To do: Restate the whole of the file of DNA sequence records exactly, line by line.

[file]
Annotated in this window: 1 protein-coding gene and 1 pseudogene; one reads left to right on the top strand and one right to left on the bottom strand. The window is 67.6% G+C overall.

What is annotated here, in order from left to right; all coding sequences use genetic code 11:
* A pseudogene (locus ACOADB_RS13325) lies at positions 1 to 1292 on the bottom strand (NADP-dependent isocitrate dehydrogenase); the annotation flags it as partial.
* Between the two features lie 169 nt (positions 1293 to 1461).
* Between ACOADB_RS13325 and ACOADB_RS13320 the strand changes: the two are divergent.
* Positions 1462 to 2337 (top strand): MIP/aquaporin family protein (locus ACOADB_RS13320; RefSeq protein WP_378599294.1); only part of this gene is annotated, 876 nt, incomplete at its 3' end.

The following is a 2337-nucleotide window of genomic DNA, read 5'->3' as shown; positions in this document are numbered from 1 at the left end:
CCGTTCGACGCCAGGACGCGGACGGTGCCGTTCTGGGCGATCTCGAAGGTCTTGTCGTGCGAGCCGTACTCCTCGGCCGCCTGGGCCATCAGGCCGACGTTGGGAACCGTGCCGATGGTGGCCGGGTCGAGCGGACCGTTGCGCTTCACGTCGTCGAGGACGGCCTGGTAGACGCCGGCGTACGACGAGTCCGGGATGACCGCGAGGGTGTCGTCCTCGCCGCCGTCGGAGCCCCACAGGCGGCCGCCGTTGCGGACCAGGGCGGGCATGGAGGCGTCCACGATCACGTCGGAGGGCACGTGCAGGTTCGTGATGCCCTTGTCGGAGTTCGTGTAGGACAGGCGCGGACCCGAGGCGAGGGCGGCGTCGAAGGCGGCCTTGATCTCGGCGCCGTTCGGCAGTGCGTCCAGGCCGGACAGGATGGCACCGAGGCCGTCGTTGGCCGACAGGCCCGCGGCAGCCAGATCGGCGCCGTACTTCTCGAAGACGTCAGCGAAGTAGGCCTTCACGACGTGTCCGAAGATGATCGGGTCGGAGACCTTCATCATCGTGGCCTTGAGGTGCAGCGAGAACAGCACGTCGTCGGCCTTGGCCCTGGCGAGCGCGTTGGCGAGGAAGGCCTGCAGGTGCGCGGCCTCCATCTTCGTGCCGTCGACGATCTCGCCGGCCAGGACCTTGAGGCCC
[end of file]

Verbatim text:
Annotated in this window: 1 protein-coding gene and 1 pseudogene; one reads left to right on the top strand and one right to left on the bottom strand. The window is 67.6% G+C overall.

What is annotated here, in order from left to right; all coding sequences use genetic code 11:
* A pseudogene (locus ACOADB_RS13325) lies at positions 1 to 1292 on the bottom strand (NADP-dependent isocitrate dehydrogenase); the annotation flags it as partial.
* Between the two features lie 169 nt (positions 1293 to 1461).
* Between ACOADB_RS13325 and ACOADB_RS13320 the strand changes: the two are divergent.
* Positions 1462 to 2337 (top strand): MIP/aquaporin family protein (locus ACOADB_RS13320; RefSeq protein WP_378599294.1); only part of this gene is annotated, 876 nt, incomplete at its 3' end.

The following is a 2337-nucleotide window of genomic DNA, read 5'->3' as shown; positions in this document are numbered from 1 at the left end:
CCGTTCGACGCCAGGACGCGGACGGTGCCGTTCTGGGCGATCTCGAAGGTCTTGTCGTGCGAGCCGTACTCCTCGGCCGCCTGGGCCATCAGGCCGACGTTGGGAACCGTGCCGATGGTGGCCGGGTCGAGCGGACCGTTGCGCTTCACGTCGTCGAGGACGGCCTGGTAGACGCCGGCGTACGACGAGTCCGGGATGACCGCGAGGGTGTCGTCCTCGCCGCCGTCGGAGCCCCACAGGCGGCCGCCGTTGCGGACCAGGGCGGGCATGGAGGCGTCCACGATCACGTCGGAGGGCACGTGCAGGTTCGTGATGCCCTTGTCGGAGTTCGTGTAGGACAGGCGCGGACCCGAGGCGAGGGCGGCGTCGAAGGCGGCCTTGATCTCGGCGCCGTTCGGCAGTGCGTCCAGGCCGGACAGGATGGCACCGAGGCCGTCGTTGGCCGACAGGCCCGCGGCAGCCAGATCGGCGCCGTACTTCTCGAAGACGTCAGCGAAGTAGGCCTTCACGACGTGTCCGAAGATGATCGGGTCGGAGACCTTCATCATCGTGGCCTTGAGGTGCAGCGAGAACAGCACGTCGTCGGCCTTGGCCCTGGCGAGCGCGTTGGCGAGGAAGGCCTGCAGGTGCGCGGCCTCCATCTTCGTGCCGTCGACGATCTCGCCGGCCAGGACCTTGAGGCCC